My paternal grandparents’ Jan. 18 anniversary was a big deal in our family and elsewhere.

My parents gave Grandma and Grandpa 40th and 50th anniversary parties in 1958 and 1968, respectively. For the 50th in 1968, my dad rented out a function room at our country club. A golden anniversary demanded such a posh venue, I guess.

Being 16 at the 50th, I was able to appreciate the math that said that my dad was 49 and 4 months old at this 50th anniversary.

It made me mostly believe that my grandparents got lucky on their wedding night or shortly thereafter — and also lucky when my dad was born healthy on Sept. 2, 1918, five or six weeks premature.

Besides, as a callow 16-year-old, any other explanation besides prematurity quickly evaporated via my image of 1918 as still Victorian, and, after all, it was not in the anniversary spirit to question my dad’s conception date.

On or near Jan. 18, 1978, my grandmother, Minna, and grandfather, Harry, took their 60th anniversary public via a testimonial dinner sponsored by the Jewish War Veterans for my grandparents’ 30 years of dedication — especially my grandmother, who served as past president of the Ladies Auxiliary.

I’m sure my grandmother gave a strong speech that night, rising from her guest-of-honor seat. At 81, this speech was probably as robust in lauding her veteran friends as her 97th birthday speech was 16 years later.

Recently, while working on a family tree of my paternal grandfather’s (Harry’s) family, I had deduced that I could find my great-grandmother Levine’s missing maiden name on a copy of my paternal grandparents’ marriage certificate.

When I perused the copy, I immediately got a bingo. There was my great-grandmother’s maiden name, Bessie Fivoshovitz. But more glaring than the “Fivoshovitz” discovery was the date of her son’s marriage to Minna — July 1, 1918! What about Jan. 18?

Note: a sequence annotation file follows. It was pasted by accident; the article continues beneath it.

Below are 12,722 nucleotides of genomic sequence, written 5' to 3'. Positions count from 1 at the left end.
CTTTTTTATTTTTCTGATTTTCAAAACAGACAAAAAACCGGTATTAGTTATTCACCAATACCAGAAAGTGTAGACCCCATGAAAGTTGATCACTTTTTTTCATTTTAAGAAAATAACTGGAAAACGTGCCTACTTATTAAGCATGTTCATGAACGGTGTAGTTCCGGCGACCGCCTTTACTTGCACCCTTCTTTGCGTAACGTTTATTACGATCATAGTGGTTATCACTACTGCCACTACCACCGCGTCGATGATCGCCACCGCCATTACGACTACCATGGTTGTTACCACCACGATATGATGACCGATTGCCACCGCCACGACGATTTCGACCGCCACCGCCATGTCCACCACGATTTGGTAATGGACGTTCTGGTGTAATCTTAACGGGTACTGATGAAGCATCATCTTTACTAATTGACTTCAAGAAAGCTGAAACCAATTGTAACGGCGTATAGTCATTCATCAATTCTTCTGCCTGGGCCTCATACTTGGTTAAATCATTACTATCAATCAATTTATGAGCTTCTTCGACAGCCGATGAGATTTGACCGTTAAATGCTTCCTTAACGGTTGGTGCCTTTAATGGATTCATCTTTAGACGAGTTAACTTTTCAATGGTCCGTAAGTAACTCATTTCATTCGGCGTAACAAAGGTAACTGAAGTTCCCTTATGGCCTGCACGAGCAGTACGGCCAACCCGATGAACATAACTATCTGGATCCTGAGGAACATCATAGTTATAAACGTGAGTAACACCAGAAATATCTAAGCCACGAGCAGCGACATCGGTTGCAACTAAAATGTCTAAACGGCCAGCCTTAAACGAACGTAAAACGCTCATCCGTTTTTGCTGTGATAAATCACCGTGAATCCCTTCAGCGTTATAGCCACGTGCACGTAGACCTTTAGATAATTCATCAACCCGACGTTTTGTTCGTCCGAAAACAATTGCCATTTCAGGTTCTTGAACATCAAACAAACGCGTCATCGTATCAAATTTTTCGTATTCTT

What I took away most from this marriage certificate was not a blight on the family tree for my dad’s not-quite-kosher conception. No, I saw the certificate as evidence of my of grandmother’s independent spirit.

First evidence of her independence was her gig as a teenage piano accompanist in a silent movie theater, when the vast majority of girls and women worked as clerks or in factories.

Then, at 20, she had disregarded society’s behavioral expectations by marrying while visibly pregnant.

Yet she was no true rebel. She forever made an effort not to observe her anniversary on the more compromising July 1 date.

Family lore has it that my grandparents eloped on Jan. 18, 1918, and went to Rhode Island to get married once my grandmother did not get the family blessing. The blessing was denied because my grandmother would be leapfrogging into marriage over her older sister.

The elopement, of course, would have been a characteristically feisty move by my grandmother. But I found no marriage of my grandparents recorded in Rhode Island, so maybe they claimed they eloped or just drove to Rhode Island to keep up the pretense.

Grandma Minna, in her late 40s, expanded her life from preparing gefilte fish to cooking up a volunteer career with veterans associations. Her innate leadership and intelligence propelled her to become national president of the Ladies Auxiliary of JVW in 1951 and then to start up an Amputee Veterans of America group.

With these voluntary leadership positions, she clearly expanded the ingrained roles of mother and housewife that were her generation’s expectation. Yet again, she didn’t transcend this role, although she had the capability and financial need to go after a decent-paying job.

But she never saw herself as more than a housewife — where she was supposed to bake bread instead of earn it — until she was in her 70s. Perhaps influenced by feminism, she became a real estate agent, but she wasn’t very successful because, as with many women of her generation, she didn’t drive.

Sadly, I think Minna, my grandmother, got married 100 years too early. If she were 21 and pregnant now, and planning a July 1, 2018, wedding, I know she would be the kind of 21st-century woman who would post online an ultrasound photo of her in-utero boy together with details of her upcoming wedding.

At any rate, I was happy to commemorate the real 100th wedding anniversary of my grandparents on July 1, 2018. With 15 hours of sunlight, it is more enlightening than Jan. 18.


Bill Levine is a retired IT professional and active freelance writer. Bill aspires to be a humorist because it is easier to be pithy than funny.

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